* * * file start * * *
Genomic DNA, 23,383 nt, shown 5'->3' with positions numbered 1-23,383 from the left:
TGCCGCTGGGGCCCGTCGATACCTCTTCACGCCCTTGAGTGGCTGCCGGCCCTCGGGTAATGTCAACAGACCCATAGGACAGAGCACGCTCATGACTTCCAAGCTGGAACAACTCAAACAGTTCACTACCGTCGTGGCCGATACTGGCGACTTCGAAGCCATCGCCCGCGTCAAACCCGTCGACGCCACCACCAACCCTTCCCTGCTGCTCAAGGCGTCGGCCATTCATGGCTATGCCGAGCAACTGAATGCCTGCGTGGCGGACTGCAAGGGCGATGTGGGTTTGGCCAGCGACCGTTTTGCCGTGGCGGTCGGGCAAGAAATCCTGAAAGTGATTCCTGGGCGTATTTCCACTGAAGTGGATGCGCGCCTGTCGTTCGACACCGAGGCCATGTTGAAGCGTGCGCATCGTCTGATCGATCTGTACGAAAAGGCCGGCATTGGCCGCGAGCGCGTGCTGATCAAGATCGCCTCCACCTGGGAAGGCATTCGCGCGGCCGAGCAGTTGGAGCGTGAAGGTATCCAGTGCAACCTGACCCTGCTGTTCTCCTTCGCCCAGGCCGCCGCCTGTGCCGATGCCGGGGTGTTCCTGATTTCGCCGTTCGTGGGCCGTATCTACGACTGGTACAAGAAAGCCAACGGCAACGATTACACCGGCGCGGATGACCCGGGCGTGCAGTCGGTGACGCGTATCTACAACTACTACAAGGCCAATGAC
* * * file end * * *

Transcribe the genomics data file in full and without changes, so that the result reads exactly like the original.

Genomic DNA, 23,383 nt, shown 5'->3' with positions numbered 1-23,383 from the left:
TGCCGCTGGGGCCCGTCGATACCTCTTCACGCCCTTGAGTGGCTGCCGGCCCTCGGGTAATGTCAACAGACCCATAGGACAGAGCACGCTCATGACTTCCAAGCTGGAACAACTCAAACAGTTCACTACCGTCGTGGCCGATACTGGCGACTTCGAAGCCATCGCCCGCGTCAAACCCGTCGACGCCACCACCAACCCTTCCCTGCTGCTCAAGGCGTCGGCCATTCATGGCTATGCCGAGCAACTGAATGCCTGCGTGGCGGACTGCAAGGGCGATGTGGGTTTGGCCAGCGACCGTTTTGCCGTGGCGGTCGGGCAAGAAATCCTGAAAGTGATTCCTGGGCGTATTTCCACTGAAGTGGATGCGCGCCTGTCGTTCGACACCGAGGCCATGTTGAAGCGTGCGCATCGTCTGATCGATCTGTACGAAAAGGCCGGCATTGGCCGCGAGCGCGTGCTGATCAAGATCGCCTCCACCTGGGAAGGCATTCGCGCGGCCGAGCAGTTGGAGCGTGAAGGTATCCAGTGCAACCTGACCCTGCTGTTCTCCTTCGCCCAGGCCGCCGCCTGTGCCGATGCCGGGGTGTTCCTGATTTCGCCGTTCGTGGGCCGTATCTACGACTGGTACAAGAAAGCCAACGGCAACGATTACACCGGCGCGGATGACCCGGGCGTGCAGTCGGTGACGCGTATCTACAACTACTACAAGGCCAATGAC